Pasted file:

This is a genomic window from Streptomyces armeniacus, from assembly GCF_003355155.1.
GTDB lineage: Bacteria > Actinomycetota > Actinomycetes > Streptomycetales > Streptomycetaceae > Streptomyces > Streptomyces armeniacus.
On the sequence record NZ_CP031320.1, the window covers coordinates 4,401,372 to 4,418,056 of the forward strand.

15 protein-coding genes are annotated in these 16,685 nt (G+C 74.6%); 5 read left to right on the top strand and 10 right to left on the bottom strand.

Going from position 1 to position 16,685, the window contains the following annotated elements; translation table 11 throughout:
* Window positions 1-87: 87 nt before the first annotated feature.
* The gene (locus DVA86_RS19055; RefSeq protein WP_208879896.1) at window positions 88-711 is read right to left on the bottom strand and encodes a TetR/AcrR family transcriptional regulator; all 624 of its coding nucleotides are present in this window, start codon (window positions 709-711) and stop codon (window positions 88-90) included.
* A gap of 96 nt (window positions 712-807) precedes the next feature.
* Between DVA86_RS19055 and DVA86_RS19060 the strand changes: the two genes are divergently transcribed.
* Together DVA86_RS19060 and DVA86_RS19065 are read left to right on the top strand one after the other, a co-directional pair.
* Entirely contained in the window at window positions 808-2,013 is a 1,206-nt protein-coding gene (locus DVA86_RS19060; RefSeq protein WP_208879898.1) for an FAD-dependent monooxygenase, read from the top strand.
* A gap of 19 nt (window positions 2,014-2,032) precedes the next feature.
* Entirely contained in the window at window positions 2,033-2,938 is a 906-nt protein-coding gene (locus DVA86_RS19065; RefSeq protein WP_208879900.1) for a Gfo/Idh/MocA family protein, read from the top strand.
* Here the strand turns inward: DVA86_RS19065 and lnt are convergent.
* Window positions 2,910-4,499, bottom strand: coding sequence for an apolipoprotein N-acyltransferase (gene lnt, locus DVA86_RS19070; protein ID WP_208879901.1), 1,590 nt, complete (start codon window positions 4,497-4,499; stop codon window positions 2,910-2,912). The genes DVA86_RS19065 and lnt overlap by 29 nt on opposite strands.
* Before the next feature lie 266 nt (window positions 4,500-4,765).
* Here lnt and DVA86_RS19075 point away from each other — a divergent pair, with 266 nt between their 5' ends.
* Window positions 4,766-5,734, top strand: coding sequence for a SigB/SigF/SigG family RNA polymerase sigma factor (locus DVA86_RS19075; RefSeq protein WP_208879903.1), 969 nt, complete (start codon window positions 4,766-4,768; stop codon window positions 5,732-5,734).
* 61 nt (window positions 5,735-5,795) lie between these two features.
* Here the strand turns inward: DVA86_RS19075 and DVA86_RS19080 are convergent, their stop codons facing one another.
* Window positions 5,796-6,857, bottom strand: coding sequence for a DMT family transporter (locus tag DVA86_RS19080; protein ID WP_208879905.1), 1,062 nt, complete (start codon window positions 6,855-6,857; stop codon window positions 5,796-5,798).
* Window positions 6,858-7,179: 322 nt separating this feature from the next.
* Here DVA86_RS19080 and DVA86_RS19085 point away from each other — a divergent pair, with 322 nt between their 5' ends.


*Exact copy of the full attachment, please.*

This is a genomic window from Streptomyces armeniacus, from assembly GCF_003355155.1.
GTDB lineage: Bacteria > Actinomycetota > Actinomycetes > Streptomycetales > Streptomycetaceae > Streptomyces > Streptomyces armeniacus.
On the sequence record NZ_CP031320.1, the window covers coordinates 4,401,372 to 4,418,056 of the forward strand.

15 protein-coding genes are annotated in these 16,685 nt (G+C 74.6%); 5 read left to right on the top strand and 10 right to left on the bottom strand.

Going from position 1 to position 16,685, the window contains the following annotated elements; translation table 11 throughout:
* Window positions 1-87: 87 nt before the first annotated feature.
* The gene (locus DVA86_RS19055; RefSeq protein WP_208879896.1) at window positions 88-711 is read right to left on the bottom strand and encodes a TetR/AcrR family transcriptional regulator; all 624 of its coding nucleotides are present in this window, start codon (window positions 709-711) and stop codon (window positions 88-90) included.
* A gap of 96 nt (window positions 712-807) precedes the next feature.
* Between DVA86_RS19055 and DVA86_RS19060 the strand changes: the two genes are divergently transcribed.
* Together DVA86_RS19060 and DVA86_RS19065 are read left to right on the top strand one after the other, a co-directional pair.
* Entirely contained in the window at window positions 808-2,013 is a 1,206-nt protein-coding gene (locus DVA86_RS19060; RefSeq protein WP_208879898.1) for an FAD-dependent monooxygenase, read from the top strand.
* A gap of 19 nt (window positions 2,014-2,032) precedes the next feature.
* Entirely contained in the window at window positions 2,033-2,938 is a 906-nt protein-coding gene (locus DVA86_RS19065; RefSeq protein WP_208879900.1) for a Gfo/Idh/MocA family protein, read from the top strand.
* Here the strand turns inward: DVA86_RS19065 and lnt are convergent.
* Window positions 2,910-4,499, bottom strand: coding sequence for an apolipoprotein N-acyltransferase (gene lnt, locus DVA86_RS19070; protein ID WP_208879901.1), 1,590 nt, complete (start codon window positions 4,497-4,499; stop codon window positions 2,910-2,912). The genes DVA86_RS19065 and lnt overlap by 29 nt on opposite strands.
* Before the next feature lie 266 nt (window positions 4,500-4,765).
* Here lnt and DVA86_RS19075 point away from each other — a divergent pair, with 266 nt between their 5' ends.
* Window positions 4,766-5,734, top strand: coding sequence for a SigB/SigF/SigG family RNA polymerase sigma factor (locus DVA86_RS19075; RefSeq protein WP_208879903.1), 969 nt, complete (start codon window positions 4,766-4,768; stop codon window positions 5,732-5,734).
* 61 nt (window positions 5,735-5,795) lie between these two features.
* Here the strand turns inward: DVA86_RS19075 and DVA86_RS19080 are convergent, their stop codons facing one another.
* Window positions 5,796-6,857, bottom strand: coding sequence for a DMT family transporter (locus tag DVA86_RS19080; protein ID WP_208879905.1), 1,062 nt, complete (start codon window positions 6,855-6,857; stop codon window positions 5,796-5,798).
* Window positions 6,858-7,179: 322 nt separating this feature from the next.
* Here DVA86_RS19080 and DVA86_RS19085 point away from each other — a divergent pair, with 322 nt between their 5' ends.